Optical pumping is the most common mechanism for generating a population inversion in solid-state lasers and this is enabled using either a lamp or a separate laser. Flashlamps or arc lamps produce intense light emission and typically have a broad emission spectrum of wavelengths that can be matched to the absorption bands of the laser medium. To efficiently pump the laser medium, the flashlamp geometry can take on different configurations, including a helix wrapped around a laser rod or laser rods inserted into an elliptically-shaped or circularly-shaped elongated laser cavity (see Figure 3). Laser pumping is used when the pumping energy must be concentrated into a relatively small volume, delivered over a short period, or provided over a narrow bandwidth. Pumping via semiconductor lasers has several advantages, including increased system efficiency, better light coupling into the laser medium, and compact geometry. Figure 3 shows a typical end-pumping configuration for a semiconductor laser diode; however, other geometries such as side-pumping and close-coupling configurations also exist. When a laser diode pumps a solid-state gain medium, it is referred to as a diode pumped solid-state (DPSS) laser system. DPSS lasers can be used to generate very large pumping rates for other solid-state lasers.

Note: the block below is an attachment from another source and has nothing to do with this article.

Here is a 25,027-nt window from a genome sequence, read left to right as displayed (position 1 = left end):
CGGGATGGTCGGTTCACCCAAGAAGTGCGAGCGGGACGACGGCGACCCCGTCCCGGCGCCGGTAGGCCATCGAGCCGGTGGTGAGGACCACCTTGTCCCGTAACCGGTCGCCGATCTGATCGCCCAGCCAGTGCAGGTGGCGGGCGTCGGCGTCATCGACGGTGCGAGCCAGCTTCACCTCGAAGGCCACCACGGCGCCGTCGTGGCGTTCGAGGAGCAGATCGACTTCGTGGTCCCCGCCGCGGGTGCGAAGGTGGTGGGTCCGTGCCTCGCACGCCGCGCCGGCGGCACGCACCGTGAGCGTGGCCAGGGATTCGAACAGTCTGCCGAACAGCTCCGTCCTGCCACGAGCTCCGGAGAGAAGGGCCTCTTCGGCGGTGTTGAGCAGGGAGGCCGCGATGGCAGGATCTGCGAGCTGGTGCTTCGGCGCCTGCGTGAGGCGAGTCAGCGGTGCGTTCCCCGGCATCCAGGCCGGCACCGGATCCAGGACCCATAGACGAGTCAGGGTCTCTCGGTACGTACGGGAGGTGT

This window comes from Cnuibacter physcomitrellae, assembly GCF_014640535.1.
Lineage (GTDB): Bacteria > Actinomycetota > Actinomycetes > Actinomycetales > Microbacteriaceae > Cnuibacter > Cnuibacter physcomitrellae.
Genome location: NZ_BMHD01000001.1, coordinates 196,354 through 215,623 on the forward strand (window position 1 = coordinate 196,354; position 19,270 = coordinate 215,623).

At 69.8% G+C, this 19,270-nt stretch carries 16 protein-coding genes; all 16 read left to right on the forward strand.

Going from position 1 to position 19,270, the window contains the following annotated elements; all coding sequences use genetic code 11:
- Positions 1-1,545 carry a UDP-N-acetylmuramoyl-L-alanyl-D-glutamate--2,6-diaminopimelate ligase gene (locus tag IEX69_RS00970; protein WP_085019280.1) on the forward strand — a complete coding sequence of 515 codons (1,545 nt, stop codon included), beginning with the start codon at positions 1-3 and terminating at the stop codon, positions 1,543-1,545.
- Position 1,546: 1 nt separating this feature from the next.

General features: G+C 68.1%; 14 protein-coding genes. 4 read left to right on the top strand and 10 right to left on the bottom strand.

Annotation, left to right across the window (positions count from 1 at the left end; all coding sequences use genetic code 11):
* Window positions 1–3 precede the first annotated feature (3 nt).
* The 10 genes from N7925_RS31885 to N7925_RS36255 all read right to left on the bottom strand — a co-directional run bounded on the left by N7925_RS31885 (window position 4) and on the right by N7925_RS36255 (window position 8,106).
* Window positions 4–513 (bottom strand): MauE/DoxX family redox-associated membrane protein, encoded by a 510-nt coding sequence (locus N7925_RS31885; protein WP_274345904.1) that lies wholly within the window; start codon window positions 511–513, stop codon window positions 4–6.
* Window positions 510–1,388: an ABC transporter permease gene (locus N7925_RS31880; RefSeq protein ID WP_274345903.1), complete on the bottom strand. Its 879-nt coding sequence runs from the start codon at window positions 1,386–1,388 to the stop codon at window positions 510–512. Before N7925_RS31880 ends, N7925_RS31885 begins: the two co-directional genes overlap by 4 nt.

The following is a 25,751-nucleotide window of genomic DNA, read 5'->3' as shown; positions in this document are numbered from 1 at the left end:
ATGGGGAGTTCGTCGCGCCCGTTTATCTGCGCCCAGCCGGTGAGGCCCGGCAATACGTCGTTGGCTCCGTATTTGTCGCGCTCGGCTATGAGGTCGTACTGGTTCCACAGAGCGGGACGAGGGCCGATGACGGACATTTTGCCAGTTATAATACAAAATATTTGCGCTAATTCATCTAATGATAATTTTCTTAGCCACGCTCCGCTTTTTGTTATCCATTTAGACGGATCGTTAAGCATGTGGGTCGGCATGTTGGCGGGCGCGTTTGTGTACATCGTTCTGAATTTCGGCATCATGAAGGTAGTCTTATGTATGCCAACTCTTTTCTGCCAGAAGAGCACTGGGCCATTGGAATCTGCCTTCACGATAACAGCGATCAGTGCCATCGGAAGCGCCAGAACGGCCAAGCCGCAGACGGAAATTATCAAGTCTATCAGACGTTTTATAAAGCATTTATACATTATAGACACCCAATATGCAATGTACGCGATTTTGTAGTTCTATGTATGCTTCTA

Examples for optically pumping a gain medium including flashlamp pumping and semiconductor laser diode pumping.
Figure 3. Examples for optically pumping a gain medium including flashlamp pumping (left) and semiconductor laser diode pumping (right). Figures are reprinted with permission from SPIE Publications.


In a laser, the gain medium is placed inside an optical resonator that provides feedback. This feedback mechanism allows for photons generated by stimulated emission to be reflected back into the laser medium for further amplification. A common example of a laser resonator or cavity uses two mirrors separated by a specific distance (d) (see Figure 1). Typically, one mirror (known as the end mirror) is highly reflective at the lasing wavelength, while the other mirror (known as the output coupler) is partially transmissive so that a portion of the light exits the cavity as the laser beam. One benefit of this feedback mechanism can be gleaned from light intensity equation, which gives the optical gain in a laser as the product of the gain coefficient and the laser medium length (GL). For a given laser gain medium, extending L could be a means to generate sufficient gain for lasing but there are clearly practical limitations to simply elongating the gain medium.